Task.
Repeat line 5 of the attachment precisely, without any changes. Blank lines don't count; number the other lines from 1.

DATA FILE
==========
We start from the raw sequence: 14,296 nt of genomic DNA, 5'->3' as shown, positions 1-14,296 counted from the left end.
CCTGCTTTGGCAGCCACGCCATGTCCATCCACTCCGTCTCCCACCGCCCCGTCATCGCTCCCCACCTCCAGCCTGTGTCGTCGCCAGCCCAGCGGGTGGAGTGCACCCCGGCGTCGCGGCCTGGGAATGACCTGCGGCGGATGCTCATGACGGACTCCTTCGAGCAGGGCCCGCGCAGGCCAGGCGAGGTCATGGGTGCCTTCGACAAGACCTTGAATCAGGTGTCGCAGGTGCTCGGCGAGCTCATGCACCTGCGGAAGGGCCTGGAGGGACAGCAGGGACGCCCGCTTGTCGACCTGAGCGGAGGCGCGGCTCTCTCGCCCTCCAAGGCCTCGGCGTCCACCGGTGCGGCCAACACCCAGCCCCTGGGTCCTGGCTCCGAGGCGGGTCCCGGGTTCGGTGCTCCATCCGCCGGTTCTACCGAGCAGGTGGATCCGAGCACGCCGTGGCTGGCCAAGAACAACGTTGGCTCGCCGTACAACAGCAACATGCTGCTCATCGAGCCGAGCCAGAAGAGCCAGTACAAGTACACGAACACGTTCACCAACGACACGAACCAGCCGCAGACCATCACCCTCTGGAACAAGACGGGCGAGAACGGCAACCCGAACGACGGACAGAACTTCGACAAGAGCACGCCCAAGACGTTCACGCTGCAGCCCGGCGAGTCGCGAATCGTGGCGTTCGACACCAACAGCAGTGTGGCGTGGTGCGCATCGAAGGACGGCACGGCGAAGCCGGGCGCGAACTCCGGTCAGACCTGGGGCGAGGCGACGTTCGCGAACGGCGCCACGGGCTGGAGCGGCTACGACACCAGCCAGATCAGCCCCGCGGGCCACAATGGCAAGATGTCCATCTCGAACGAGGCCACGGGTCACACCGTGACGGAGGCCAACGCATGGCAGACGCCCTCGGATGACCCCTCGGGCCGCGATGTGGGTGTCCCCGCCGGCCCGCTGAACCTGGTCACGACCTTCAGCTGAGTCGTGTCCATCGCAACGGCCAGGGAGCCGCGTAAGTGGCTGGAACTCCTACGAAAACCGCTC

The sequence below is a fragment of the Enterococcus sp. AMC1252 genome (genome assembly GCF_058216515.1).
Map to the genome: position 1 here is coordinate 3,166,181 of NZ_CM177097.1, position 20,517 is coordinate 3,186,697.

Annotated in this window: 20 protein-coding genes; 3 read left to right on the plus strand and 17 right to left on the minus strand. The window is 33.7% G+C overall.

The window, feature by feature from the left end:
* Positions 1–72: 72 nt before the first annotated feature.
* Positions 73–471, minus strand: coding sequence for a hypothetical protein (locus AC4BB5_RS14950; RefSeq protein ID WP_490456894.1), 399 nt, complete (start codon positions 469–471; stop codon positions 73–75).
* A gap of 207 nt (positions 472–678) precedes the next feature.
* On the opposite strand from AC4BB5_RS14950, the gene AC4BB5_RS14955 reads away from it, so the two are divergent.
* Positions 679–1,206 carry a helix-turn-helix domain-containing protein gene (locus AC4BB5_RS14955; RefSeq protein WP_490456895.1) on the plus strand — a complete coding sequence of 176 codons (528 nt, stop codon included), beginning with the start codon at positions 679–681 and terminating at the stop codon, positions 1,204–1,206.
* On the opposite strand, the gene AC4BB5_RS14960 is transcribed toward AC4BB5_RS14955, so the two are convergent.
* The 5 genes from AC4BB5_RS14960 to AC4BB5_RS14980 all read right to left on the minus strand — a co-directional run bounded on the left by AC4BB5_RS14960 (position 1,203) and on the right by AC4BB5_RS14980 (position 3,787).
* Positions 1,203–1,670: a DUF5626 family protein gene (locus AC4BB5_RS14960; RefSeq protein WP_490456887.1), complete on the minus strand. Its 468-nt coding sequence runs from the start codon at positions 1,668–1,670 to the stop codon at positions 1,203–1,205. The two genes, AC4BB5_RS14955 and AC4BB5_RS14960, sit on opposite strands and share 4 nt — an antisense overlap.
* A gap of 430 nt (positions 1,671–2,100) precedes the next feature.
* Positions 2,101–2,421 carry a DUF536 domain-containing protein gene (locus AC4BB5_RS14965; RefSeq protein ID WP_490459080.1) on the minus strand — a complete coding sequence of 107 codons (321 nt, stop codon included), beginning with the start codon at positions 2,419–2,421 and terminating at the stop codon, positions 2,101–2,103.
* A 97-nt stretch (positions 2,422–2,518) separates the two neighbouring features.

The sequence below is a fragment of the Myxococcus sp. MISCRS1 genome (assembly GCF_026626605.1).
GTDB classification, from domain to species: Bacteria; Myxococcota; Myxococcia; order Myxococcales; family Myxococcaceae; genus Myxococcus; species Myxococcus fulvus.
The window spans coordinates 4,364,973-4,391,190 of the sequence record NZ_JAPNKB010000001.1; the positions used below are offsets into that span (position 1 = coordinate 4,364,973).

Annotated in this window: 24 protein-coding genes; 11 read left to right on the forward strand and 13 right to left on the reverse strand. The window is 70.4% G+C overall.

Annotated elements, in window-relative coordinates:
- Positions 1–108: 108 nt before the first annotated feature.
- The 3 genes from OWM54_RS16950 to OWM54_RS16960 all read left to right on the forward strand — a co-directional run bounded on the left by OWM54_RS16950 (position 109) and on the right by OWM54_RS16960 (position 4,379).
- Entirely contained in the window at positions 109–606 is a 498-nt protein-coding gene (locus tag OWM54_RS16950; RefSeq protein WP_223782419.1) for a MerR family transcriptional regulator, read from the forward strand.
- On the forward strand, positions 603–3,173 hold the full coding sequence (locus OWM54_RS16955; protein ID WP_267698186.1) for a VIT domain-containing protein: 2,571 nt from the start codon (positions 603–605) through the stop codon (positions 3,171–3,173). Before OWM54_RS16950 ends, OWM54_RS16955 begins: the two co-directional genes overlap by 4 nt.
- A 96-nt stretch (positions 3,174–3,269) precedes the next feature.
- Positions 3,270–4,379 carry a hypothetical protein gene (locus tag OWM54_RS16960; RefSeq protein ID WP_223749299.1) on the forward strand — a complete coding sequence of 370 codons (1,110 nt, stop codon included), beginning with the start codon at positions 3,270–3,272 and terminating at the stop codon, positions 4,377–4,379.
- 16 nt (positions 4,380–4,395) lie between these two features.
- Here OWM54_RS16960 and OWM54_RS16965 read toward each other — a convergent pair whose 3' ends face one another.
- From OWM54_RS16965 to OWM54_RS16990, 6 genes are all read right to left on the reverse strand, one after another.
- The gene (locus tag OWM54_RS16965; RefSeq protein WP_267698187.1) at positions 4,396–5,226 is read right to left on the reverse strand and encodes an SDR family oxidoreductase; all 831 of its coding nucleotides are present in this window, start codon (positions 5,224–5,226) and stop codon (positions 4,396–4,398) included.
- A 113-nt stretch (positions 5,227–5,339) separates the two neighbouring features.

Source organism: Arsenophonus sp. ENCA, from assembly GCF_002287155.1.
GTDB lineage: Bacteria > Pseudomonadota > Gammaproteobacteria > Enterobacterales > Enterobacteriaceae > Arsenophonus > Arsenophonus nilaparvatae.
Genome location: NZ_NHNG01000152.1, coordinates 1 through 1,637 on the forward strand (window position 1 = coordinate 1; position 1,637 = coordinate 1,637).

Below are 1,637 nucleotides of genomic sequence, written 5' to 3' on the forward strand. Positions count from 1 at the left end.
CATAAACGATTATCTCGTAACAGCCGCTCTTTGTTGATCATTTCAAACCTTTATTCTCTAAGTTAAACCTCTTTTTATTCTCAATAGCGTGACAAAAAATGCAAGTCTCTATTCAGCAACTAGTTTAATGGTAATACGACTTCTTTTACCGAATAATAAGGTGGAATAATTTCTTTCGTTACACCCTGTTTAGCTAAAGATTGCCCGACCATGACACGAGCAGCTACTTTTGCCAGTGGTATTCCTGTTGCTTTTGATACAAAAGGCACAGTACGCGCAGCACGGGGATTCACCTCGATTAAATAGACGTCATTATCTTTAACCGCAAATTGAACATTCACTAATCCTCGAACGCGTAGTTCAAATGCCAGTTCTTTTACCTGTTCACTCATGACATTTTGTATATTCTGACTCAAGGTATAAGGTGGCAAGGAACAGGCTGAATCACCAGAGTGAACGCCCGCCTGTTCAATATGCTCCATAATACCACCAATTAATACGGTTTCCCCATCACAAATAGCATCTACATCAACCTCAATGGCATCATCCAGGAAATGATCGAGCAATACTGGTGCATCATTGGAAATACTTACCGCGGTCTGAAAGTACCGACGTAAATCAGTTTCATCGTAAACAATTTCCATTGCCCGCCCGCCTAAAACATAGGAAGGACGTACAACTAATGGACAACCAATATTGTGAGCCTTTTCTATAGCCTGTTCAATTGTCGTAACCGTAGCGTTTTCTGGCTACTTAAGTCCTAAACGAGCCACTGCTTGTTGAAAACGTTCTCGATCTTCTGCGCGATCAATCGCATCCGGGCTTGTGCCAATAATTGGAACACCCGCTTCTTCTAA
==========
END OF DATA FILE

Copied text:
Annotated in this window: 20 protein-coding genes; 3 read left to right on the plus strand and 17 right to left on the minus strand. The window is 33.7% G+C overall.